For businesses seeking identification as separate legal entities, New York law allows them to undergo the process of incorporation. An incorporated business acts in its own name, whether buying and selling property, agreeing to contracts or exercising legal rights. To incorporate in New York, a business must file with the Secretary of State in compliance with particular guidelines.
Benefits of Incorporation in New York
Certain advantages inure to a business in New York that has incorporated over one that has not. First, a corporation's liabilities can never go beyond the amount invested in the business by the owners. Had the business remained unincorporated, owners risk losing their personal property should the business become unable to satisfy its liabilities. Furthermore, a business that has not incorporated puts the unnecessary burden on creditors in the Mamaroneck area to evaluate the credit worthiness of individual owners rather than that of the business, making loans more difficult. Finally, the ownership stake in a corporation can be apportioned into uniform slices, known as "shares" of stock. This makes it possible to sell ownership investments in more manageable slices.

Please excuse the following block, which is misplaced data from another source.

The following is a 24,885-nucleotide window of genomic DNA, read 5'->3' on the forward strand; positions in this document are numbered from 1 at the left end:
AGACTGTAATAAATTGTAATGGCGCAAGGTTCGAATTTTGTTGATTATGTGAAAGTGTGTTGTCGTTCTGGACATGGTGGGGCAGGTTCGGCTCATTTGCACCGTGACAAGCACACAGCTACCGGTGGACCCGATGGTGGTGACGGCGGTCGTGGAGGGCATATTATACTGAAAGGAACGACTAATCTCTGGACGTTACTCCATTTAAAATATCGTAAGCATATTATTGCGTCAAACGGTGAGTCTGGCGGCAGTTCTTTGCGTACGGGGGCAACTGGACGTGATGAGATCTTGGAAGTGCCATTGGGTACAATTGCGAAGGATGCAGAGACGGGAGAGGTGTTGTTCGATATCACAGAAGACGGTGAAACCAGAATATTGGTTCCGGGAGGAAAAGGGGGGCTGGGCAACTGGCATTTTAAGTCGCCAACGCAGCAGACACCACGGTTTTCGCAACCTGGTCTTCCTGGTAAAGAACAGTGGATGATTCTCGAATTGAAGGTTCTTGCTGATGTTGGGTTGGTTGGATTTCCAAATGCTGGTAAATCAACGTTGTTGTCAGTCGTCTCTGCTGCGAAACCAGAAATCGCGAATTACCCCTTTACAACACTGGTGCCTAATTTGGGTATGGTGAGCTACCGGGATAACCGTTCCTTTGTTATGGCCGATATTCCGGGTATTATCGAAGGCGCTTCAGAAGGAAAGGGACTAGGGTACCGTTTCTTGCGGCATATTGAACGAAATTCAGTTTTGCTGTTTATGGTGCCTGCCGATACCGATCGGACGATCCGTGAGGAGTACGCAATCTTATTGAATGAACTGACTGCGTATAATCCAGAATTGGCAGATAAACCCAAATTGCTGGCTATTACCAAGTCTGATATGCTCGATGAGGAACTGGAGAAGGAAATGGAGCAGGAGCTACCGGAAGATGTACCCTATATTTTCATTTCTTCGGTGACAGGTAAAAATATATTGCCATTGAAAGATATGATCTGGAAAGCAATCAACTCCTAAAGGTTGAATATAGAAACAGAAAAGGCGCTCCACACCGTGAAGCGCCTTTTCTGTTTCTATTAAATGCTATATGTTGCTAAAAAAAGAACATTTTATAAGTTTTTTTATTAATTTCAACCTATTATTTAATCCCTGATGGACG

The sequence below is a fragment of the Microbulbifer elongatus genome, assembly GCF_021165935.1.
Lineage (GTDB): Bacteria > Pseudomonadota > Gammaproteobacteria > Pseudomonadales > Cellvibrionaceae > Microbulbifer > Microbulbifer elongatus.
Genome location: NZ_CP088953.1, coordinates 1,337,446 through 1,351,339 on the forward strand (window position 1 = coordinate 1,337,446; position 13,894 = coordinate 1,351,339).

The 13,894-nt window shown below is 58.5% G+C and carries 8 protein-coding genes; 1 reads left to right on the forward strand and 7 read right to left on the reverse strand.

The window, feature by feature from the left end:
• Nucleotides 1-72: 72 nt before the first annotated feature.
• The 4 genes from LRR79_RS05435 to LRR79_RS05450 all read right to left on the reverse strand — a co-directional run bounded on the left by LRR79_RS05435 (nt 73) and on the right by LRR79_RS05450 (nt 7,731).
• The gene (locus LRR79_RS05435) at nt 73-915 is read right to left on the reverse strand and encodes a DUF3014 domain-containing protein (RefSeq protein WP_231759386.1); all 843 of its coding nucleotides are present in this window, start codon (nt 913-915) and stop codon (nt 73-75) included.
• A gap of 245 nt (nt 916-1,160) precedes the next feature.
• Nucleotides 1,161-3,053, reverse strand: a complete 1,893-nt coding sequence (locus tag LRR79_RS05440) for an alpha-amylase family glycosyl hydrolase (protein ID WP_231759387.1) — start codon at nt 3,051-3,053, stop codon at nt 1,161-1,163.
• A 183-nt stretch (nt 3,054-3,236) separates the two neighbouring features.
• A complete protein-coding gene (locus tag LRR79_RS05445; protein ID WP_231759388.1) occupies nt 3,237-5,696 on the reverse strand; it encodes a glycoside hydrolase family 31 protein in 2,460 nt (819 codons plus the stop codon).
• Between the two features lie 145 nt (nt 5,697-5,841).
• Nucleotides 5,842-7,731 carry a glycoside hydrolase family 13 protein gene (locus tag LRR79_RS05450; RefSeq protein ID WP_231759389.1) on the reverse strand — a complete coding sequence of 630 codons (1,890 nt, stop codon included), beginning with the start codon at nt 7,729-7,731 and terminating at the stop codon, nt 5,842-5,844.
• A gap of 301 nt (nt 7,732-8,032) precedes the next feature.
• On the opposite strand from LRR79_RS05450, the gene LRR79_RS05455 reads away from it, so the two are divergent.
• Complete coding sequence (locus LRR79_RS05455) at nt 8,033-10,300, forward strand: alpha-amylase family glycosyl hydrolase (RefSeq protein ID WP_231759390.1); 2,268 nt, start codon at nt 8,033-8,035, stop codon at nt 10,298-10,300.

Costs of Incorporation
These benefits come at a price. First, incorporation in New York may require a filing fee. Second, a corporation pays taxes just like any other entity. Disbursements to the owners of the corporation are also taxed as individual income, so this means earnings might be taxed twice. But this double taxation can be avoided with proper planning and help from a local Mamaroneck lawyer.